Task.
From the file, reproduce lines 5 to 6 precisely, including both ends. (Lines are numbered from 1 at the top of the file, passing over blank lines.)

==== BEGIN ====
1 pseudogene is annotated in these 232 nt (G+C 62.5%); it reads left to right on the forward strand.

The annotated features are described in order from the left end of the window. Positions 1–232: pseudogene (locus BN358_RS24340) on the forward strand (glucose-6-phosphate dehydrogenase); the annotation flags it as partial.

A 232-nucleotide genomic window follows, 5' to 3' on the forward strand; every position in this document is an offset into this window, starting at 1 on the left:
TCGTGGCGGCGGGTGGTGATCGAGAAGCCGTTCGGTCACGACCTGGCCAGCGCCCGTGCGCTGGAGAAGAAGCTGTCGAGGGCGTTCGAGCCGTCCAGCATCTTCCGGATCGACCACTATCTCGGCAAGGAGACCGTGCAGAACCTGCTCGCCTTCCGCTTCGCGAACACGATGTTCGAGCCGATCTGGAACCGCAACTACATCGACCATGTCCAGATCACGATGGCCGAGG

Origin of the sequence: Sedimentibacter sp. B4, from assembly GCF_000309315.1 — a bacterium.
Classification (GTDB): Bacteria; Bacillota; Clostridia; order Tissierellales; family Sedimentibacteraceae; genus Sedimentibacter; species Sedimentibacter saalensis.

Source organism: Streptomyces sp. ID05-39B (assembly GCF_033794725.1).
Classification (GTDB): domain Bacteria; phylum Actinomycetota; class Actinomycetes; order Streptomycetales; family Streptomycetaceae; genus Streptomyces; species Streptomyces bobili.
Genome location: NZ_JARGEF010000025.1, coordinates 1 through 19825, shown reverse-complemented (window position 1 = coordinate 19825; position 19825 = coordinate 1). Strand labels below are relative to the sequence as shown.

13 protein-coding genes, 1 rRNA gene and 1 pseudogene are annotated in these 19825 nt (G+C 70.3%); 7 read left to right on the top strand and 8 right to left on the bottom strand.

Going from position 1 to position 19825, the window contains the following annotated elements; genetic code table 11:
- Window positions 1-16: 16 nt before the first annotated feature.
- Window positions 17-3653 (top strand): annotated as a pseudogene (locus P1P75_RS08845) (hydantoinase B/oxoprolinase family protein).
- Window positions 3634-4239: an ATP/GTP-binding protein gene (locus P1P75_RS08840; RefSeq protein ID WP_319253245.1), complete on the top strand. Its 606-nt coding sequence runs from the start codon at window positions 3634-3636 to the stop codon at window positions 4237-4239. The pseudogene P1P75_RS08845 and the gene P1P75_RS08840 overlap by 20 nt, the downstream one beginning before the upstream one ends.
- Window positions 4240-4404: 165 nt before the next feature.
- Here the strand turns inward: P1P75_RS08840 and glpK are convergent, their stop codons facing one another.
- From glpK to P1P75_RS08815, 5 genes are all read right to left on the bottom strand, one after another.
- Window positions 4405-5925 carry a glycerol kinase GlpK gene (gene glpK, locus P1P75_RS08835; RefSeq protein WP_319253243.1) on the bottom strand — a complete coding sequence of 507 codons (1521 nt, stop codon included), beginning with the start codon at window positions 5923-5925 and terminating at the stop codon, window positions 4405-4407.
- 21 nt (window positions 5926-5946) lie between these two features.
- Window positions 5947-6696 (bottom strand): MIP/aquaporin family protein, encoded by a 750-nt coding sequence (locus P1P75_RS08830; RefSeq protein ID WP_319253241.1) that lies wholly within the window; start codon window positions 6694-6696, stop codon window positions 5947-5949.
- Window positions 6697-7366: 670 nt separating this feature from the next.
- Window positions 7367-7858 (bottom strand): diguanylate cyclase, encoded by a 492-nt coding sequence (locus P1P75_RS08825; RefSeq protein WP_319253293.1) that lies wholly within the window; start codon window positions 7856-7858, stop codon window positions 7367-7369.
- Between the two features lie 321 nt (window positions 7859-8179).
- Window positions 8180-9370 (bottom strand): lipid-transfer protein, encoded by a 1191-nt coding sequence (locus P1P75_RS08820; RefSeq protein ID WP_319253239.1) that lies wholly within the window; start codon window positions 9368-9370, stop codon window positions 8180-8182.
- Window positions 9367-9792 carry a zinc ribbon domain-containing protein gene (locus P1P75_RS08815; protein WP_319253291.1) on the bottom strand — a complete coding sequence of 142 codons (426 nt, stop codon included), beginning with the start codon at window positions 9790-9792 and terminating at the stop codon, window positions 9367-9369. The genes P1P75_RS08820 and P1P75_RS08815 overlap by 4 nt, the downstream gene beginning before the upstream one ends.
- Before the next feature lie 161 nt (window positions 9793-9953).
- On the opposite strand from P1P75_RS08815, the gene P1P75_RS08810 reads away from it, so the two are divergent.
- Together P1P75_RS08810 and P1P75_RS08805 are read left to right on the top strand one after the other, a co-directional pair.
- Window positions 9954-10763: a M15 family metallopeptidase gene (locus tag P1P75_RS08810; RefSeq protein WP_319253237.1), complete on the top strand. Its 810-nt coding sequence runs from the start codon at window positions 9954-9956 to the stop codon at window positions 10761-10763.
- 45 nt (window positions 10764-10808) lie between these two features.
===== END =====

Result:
Origin of the sequence: Sedimentibacter sp. B4, from assembly GCF_000309315.1 — a bacterium.
Classification (GTDB): Bacteria; Bacillota; Clostridia; order Tissierellales; family Sedimentibacteraceae; genus Sedimentibacter; species Sedimentibacter saalensis.